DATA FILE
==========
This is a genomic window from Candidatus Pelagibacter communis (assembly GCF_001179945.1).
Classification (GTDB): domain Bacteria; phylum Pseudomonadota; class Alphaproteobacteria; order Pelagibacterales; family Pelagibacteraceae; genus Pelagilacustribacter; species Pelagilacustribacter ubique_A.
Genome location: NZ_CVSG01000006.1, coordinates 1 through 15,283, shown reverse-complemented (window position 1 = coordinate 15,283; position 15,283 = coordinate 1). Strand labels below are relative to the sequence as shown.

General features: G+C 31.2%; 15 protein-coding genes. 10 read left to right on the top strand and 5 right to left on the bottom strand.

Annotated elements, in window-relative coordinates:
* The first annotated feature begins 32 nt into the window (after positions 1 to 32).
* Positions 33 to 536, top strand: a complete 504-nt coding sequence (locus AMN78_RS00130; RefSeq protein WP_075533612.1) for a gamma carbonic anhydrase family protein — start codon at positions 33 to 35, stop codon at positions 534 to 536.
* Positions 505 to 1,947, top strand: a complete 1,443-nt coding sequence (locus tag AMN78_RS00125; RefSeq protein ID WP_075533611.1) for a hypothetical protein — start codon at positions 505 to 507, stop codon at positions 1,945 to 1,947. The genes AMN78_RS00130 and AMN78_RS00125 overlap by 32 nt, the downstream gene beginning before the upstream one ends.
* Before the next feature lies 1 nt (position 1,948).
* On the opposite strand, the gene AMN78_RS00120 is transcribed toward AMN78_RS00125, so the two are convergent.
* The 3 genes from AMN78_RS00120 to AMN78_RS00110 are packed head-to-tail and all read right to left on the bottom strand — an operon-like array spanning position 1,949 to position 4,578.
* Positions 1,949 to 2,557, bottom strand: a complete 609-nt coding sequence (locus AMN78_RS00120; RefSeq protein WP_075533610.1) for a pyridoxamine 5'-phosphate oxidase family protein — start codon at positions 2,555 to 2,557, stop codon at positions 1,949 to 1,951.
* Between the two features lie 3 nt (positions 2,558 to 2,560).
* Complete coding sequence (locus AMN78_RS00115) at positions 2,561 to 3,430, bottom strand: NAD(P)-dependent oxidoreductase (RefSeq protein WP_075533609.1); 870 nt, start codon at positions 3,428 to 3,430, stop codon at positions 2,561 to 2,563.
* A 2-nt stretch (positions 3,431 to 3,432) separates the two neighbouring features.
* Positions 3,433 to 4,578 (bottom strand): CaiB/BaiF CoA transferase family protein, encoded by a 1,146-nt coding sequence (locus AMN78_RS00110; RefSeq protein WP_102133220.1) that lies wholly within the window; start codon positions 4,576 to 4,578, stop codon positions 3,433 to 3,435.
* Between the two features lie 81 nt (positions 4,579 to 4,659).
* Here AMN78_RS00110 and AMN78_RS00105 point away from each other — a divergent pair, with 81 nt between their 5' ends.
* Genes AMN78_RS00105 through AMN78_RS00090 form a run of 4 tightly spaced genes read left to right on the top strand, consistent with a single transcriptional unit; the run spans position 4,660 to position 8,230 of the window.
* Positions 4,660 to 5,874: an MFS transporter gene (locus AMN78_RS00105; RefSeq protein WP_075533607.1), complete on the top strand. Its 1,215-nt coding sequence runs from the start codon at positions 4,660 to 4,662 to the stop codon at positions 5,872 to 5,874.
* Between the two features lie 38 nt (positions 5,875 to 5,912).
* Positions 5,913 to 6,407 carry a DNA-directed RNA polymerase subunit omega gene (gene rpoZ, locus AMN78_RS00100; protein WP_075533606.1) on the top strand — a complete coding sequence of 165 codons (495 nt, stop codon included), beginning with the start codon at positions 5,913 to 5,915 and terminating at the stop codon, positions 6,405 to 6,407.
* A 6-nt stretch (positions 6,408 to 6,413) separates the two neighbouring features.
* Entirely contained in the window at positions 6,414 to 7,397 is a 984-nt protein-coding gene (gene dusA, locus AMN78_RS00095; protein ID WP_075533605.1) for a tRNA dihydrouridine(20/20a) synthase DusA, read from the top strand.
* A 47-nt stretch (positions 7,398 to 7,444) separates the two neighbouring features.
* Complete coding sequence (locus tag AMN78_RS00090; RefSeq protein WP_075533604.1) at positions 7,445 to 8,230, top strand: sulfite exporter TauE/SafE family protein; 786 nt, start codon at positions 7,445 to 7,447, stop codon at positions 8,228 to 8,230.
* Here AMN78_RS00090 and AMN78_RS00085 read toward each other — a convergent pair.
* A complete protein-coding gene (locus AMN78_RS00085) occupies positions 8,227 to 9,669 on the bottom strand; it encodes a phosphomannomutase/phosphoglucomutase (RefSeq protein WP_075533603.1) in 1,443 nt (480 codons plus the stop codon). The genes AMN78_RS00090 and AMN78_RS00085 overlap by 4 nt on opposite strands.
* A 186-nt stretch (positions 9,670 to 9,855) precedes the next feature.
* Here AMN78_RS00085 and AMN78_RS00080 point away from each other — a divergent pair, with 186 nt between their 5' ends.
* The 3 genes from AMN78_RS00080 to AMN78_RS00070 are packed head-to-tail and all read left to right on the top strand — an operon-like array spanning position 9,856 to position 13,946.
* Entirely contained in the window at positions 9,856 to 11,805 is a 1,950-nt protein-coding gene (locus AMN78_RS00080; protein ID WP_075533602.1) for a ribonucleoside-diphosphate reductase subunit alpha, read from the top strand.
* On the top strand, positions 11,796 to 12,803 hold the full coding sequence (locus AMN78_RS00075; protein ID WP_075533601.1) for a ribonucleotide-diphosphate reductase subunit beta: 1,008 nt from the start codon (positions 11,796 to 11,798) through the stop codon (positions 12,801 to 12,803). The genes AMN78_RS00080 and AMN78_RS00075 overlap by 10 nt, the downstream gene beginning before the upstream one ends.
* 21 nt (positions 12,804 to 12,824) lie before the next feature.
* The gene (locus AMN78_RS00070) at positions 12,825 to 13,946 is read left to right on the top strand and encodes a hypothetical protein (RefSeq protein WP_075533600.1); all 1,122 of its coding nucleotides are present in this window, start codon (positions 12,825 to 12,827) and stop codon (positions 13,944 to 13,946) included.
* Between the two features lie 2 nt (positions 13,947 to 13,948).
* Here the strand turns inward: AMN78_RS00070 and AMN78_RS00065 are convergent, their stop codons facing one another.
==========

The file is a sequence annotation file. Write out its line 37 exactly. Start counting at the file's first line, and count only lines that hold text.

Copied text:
* Here the strand turns inward: AMN78_RS00070 and AMN78_RS00065 are convergent, their stop codons facing one another.